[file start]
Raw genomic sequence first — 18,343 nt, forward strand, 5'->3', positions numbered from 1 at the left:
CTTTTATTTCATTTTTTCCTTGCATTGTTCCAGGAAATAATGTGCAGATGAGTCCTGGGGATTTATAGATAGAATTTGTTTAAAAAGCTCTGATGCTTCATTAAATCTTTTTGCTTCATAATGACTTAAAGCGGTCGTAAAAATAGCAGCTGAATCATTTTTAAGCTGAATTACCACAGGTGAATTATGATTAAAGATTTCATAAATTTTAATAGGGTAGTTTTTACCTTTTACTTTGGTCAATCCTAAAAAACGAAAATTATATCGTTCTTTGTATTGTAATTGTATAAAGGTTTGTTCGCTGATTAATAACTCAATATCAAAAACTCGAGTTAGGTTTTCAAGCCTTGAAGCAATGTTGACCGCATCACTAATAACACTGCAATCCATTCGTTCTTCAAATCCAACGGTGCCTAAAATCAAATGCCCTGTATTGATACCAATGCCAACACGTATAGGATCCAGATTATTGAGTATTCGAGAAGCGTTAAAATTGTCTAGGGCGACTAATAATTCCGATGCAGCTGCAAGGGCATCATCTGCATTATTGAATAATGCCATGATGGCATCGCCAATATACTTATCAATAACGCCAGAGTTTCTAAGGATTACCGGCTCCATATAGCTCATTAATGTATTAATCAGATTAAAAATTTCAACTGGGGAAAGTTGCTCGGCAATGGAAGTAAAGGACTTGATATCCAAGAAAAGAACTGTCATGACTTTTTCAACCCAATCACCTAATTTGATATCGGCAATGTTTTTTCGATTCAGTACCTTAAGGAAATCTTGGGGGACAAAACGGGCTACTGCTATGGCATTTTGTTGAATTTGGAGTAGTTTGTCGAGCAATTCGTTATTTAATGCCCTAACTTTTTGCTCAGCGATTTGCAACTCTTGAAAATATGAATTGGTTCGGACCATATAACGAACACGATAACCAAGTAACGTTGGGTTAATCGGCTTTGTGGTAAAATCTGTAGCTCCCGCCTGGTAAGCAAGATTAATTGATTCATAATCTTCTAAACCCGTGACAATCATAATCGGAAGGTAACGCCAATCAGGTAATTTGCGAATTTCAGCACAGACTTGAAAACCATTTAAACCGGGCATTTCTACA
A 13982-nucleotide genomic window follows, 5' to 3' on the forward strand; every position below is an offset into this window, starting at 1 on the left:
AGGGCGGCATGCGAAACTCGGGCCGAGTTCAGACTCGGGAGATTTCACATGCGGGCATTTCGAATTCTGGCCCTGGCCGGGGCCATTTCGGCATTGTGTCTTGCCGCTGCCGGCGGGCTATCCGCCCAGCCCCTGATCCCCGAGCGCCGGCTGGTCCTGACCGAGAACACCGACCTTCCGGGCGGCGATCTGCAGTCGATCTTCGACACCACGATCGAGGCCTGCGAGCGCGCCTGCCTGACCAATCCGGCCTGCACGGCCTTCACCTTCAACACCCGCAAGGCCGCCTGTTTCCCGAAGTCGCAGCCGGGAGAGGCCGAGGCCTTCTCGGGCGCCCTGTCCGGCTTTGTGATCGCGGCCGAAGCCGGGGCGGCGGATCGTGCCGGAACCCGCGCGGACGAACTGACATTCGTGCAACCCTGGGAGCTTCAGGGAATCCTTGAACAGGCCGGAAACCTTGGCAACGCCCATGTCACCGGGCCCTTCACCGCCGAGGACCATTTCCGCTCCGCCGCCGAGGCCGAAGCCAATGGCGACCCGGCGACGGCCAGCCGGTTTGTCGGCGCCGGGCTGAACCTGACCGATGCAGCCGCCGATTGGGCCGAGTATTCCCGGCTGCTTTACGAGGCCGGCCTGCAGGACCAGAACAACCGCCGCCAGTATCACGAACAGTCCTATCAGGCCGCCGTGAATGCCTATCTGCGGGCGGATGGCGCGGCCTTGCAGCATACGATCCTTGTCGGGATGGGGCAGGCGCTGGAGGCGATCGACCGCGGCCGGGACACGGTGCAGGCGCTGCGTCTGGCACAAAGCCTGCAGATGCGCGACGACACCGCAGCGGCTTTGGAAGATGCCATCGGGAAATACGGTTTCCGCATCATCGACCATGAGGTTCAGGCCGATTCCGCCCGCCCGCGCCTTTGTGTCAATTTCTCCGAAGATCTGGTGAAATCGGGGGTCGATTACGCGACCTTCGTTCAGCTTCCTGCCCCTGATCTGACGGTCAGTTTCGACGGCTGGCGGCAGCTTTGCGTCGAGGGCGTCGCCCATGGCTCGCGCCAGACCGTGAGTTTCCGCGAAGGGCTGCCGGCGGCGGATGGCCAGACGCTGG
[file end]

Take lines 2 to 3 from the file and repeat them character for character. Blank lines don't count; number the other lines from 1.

CTTTTATTTCATTTTTTCCTTGCATTGTTCCAGGAAATAATGTGCAGATGAGTCCTGGGGATTTATAGATAGAATTTGTTTAAAAAGCTCTGATGCTTCATTAAATCTTTTTGCTTCATAATGACTTAAAGCGGTCGTAAAAATAGCAGCTGAATCATTTTTAAGCTGAATTACCACAGGTGAATTATGATTAAAGATTTCATAAATTTTAATAGGGTAGTTTTTACCTTTTACTTTGGTCAATCCTAAAAAACGAAAATTATATCGTTCTTTGTATTGTAATTGTATAAAGGTTTGTTCGCTGATTAATAACTCAATATCAAAAACTCGAGTTAGGTTTTCAAGCCTTGAAGCAATGTTGACCGCATCACTAATAACACTGCAATCCATTCGTTCTTCAAATCCAACGGTGCCTAAAATCAAATGCCCTGTATTGATACCAATGCCAACACGTATAGGATCCAGATTATTGAGTATTCGAGAAGCGTTAAAATTGTCTAGGGCGACTAATAATTCCGATGCAGCTGCAAGGGCATCATCTGCATTATTGAATAATGCCATGATGGCATCGCCAATATACTTATCAATAACGCCAGAGTTTCTAAGGATTACCGGCTCCATATAGCTCATTAATGTATTAATCAGATTAAAAATTTCAACTGGGGAAAGTTGCTCGGCAATGGAAGTAAAGGACTTGATATCCAAGAAAAGAACTGTCATGACTTTTTCAACCCAATCACCTAATTTGATATCGGCAATGTTTTTTCGATTCAGTACCTTAAGGAAATCTTGGGGGACAAAACGGGCTACTGCTATGGCATTTTGTTGAATTTGGAGTAGTTTGTCGAGCAATTCGTTATTTAATGCCCTAACTTTTTGCTCAGCGATTTGCAACTCTTGAAAATATGAATTGGTTCGGACCATATAACGAACACGATAACCAAGTAACGTTGGGTTAATCGGCTTTGTGGTAAAATCTGTAGCTCCCGCCTGGTAAGCAAGATTAATTGATTCATAATCTTCTAAACCCGTGACAATCATAATCGGAAGGTAACGCCAATCAGGTAATTTGCGAATTTCAGCACAGACTTGAAAACCATTTAAACCGGGCATTTCTACA
A 13982-nucleotide genomic window follows, 5' to 3' on the forward strand; every position below is an offset into this window, starting at 1 on the left: